In the Middle Ages, at least three different locations claimed to possess the severed head of John the Baptist. If such a claim were made today, we’d witness an immediate outcry and investigation. CNN would have a field day. Anderson Cooper would be in his element.
A lone medieval scholar, John of Salisbury, did note that two of the claims must be wrong, but most medieval people were not remotely bothered by such issues. Because of the distances involved in travelling to those three places, they didn’t have to deal with the problem of John the Baptist having three heads (or the problem of the church propagating untruths). Divine Providence explained everything. Things were as they were because God had determined it. For them the real threat was the Devil.
Agents of the Devil were to be found everywhere. In my novel, Passion in the Blood, the hero, Robert de Montbryce glances out the window of his castle in Normandy and sees a flock of crows flying overhead. Foreboding sweeps over him that something evil has happened to his heroine, Dorianne de Giroux.
Celtic speakers were often shunned as agents of the Devil. The persecution of the Welsh Celts by the Normans is a central theme in several of my books. My latest release, Defiant Passion, is the story of Celts and their struggle against the Norman invaders. I will gift a copy to one lucky commenter today.
Superstition ruled people’s lives. They had no understanding of the laws of physics, nature, nor even how the human body worked. In their minds, anything could happen—there were no limitations. Sorcery really did work. An astrologist should be consulted for advice on when to take medicine or when to take in the washing. Lead could be turned into gold.
There was widespread belief in prophecy and, difficult as it might be to believe the acceptance of some of the political prophetical works, sometimes works of science and philosophy were even more outlandish.
Here, for example, is a famous passage from Roger Bacon, a 13th century scientist and philosopher:
“Ships may be made to move without oars or rowers, so that large vessels may be driven on the sea or on a river by a single man, and more swiftly than if it were strongly manned. Chariots can be built which can move without any draught animal at incalculable speed…Flying machines might be made in which a man might sit, turning a certain mechanism whereby artfully built wings might beat the air, in the manner of a bird in flight. Another instrument could be made which, although small, will lift or lower weights of almost infinite greatness…Again, instruments might be made for walking in the sea, or in rivers, even to the very bottom…bridges might cross rivers without pier or prop.”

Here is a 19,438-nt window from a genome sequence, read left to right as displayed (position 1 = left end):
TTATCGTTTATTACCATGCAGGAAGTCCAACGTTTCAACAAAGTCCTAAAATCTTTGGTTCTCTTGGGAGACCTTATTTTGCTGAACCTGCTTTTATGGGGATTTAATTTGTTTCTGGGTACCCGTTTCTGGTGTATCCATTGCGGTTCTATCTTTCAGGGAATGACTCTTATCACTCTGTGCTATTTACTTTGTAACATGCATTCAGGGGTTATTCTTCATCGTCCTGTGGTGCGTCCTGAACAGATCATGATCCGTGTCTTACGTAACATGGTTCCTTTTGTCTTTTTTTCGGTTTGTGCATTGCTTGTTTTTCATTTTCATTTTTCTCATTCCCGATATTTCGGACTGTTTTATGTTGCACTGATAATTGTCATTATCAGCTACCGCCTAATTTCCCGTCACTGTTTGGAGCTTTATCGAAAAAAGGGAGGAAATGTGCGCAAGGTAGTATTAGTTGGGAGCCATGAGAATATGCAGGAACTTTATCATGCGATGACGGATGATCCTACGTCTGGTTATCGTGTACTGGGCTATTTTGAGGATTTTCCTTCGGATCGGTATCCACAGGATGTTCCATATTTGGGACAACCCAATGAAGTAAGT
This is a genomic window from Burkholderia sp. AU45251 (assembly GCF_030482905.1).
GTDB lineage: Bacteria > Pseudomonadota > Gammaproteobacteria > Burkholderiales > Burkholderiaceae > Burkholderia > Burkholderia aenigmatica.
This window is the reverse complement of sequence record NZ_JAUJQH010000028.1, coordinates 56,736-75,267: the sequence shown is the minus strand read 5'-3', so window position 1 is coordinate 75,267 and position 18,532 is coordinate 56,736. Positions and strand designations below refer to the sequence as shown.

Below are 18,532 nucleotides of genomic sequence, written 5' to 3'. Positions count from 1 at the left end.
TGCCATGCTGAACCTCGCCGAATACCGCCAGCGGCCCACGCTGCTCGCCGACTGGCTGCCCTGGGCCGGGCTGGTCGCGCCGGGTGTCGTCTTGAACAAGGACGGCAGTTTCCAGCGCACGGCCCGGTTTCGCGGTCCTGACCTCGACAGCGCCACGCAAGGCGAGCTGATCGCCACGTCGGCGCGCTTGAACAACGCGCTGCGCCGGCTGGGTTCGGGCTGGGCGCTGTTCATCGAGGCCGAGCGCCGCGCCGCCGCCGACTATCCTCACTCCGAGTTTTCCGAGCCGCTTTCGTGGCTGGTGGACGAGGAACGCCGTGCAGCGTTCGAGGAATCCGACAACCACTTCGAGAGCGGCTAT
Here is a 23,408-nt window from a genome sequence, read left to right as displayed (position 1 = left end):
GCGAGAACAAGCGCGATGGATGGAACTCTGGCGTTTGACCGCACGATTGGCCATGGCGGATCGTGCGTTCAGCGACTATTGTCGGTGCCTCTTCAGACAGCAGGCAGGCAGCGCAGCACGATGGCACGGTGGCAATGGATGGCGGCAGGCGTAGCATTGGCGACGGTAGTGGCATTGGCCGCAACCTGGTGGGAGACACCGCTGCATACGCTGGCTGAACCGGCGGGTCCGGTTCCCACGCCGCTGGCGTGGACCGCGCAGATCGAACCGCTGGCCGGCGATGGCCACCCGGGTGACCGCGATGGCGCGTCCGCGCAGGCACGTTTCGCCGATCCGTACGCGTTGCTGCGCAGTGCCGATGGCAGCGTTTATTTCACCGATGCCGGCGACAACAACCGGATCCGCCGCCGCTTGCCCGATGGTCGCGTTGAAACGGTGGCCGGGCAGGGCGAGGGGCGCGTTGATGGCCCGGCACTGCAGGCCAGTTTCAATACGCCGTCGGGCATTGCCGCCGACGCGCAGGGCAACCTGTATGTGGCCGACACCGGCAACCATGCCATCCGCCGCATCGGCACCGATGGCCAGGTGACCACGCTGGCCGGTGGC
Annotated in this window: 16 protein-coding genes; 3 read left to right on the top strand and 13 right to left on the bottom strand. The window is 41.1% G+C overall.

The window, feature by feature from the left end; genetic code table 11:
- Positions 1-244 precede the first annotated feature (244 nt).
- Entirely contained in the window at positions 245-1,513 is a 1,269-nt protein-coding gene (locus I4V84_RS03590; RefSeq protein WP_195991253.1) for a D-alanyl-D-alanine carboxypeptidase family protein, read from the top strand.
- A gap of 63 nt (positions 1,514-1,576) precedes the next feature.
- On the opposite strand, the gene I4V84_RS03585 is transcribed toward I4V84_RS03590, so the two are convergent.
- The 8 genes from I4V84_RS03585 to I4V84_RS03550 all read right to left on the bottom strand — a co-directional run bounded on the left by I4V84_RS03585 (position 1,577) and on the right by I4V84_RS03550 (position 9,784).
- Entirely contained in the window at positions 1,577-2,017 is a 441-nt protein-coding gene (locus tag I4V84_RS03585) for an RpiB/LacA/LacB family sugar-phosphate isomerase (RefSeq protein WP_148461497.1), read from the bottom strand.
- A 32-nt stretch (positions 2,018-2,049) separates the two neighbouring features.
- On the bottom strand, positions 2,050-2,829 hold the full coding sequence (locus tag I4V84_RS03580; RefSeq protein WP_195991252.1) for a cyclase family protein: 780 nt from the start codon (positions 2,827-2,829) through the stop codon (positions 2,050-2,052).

In health matters, medical knowledge was based largely on astrology, herbology, religion, philosophy, hearsay and desperation. A priest at St. Bartholomew’s Hospital at the end of the 14th century—John Mirfield—recommended the following procedure:
“Take the name of the patient, the name of the messenger sent to summon you, and the name of the day on which the messenger first came to you. Join all their letters together. If an even number result, the patient will not escape. If the number be odd, he will recover.”
They believed the entire universe was made up of four elements: fire, water, earth and air, which were mirrored in the four basic humors of the body: choler, phlegm, black bile and blood. Sometimes doctors did not actually see their patients, basing their diagnosis on the position of the stars, the colour and smell of the patient’s urine and the taste of his blood.
Magic was tolerated, even encouraged. One of my villains, Morwenna, has as many sickly customers from the village for her hexes and spells as the heroine, Rhonwen, a healer known for her skill with herbs, salves and potions. (Defiant Passion)
Magic was one thing. Heretical magic was another. In 1324, an Irish gentlewoman, Dame Alice Kyteler, and her companions, were accused of renouncing Christ, making sacrifices of living chickens to demons, cursing their husbands and creating unguents from the intestines of the chickens. They had, it was claimed, boiled these intestines with worms, dead men’s nails, various herbs and the garments of unbaptized dead children in the skull of a beheaded thief.
Unfortunately for the “heretics” these claims were made in Ireland. Had they been made in England, they would probably have been hung. As it was, Alice and her companions were burned alive.
As Ian Mortimer states in his book, The Time Traveler’s Guide to Medieval England, “the past is a foreign country”.
Or is it?
There are at least two sites in the world today that still claim to be the repository of the skull of John the Baptist. Where is Anderson Cooper when you need him! Do you shudder a little when you see a mass migration of crows? Seen “The Birds” recently? Maybe I should ease off the husband cursing for a while! And flying machines? Don’t make me laugh!
Did someone say Feng Shui?
Anna has very kindly offered to give away one free copy of her book. So leave a comment to be entered in the drawing.